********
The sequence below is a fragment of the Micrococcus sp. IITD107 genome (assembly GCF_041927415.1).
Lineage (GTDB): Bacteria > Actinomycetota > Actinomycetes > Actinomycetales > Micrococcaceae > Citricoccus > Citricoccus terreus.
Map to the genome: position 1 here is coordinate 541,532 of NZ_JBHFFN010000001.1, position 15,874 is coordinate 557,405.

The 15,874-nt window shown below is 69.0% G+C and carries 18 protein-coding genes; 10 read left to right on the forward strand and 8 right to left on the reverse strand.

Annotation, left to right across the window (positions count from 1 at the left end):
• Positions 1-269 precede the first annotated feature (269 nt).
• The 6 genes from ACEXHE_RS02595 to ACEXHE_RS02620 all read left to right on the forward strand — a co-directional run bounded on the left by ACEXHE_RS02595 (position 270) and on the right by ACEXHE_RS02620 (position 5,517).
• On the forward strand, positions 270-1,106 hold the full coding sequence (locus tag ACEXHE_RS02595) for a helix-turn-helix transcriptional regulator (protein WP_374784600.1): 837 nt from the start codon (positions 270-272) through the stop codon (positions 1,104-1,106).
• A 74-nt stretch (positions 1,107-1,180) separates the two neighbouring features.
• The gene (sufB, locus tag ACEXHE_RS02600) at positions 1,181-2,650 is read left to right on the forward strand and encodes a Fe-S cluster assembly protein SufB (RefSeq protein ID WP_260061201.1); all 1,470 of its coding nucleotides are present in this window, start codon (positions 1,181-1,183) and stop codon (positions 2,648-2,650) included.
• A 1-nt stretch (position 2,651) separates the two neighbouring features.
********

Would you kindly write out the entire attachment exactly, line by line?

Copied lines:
The sequence below is a fragment of the Micrococcus sp. IITD107 genome (assembly GCF_041927415.1).
Lineage (GTDB): Bacteria > Actinomycetota > Actinomycetes > Actinomycetales > Micrococcaceae > Citricoccus > Citricoccus terreus.
Map to the genome: position 1 here is coordinate 541,532 of NZ_JBHFFN010000001.1, position 15,874 is coordinate 557,405.

The 15,874-nt window shown below is 69.0% G+C and carries 18 protein-coding genes; 10 read left to right on the forward strand and 8 right to left on the reverse strand.

Annotation, left to right across the window (positions count from 1 at the left end):
• Positions 1-269 precede the first annotated feature (269 nt).
• The 6 genes from ACEXHE_RS02595 to ACEXHE_RS02620 all read left to right on the forward strand — a co-directional run bounded on the left by ACEXHE_RS02595 (position 270) and on the right by ACEXHE_RS02620 (position 5,517).
• On the forward strand, positions 270-1,106 hold the full coding sequence (locus tag ACEXHE_RS02595) for a helix-turn-helix transcriptional regulator (protein WP_374784600.1): 837 nt from the start codon (positions 270-272) through the stop codon (positions 1,104-1,106).
• A 74-nt stretch (positions 1,107-1,180) separates the two neighbouring features.
• The gene (sufB, locus tag ACEXHE_RS02600) at positions 1,181-2,650 is read left to right on the forward strand and encodes a Fe-S cluster assembly protein SufB (RefSeq protein ID WP_260061201.1); all 1,470 of its coding nucleotides are present in this window, start codon (positions 1,181-1,183) and stop codon (positions 2,648-2,650) included.
• A 1-nt stretch (position 2,651) separates the two neighbouring features.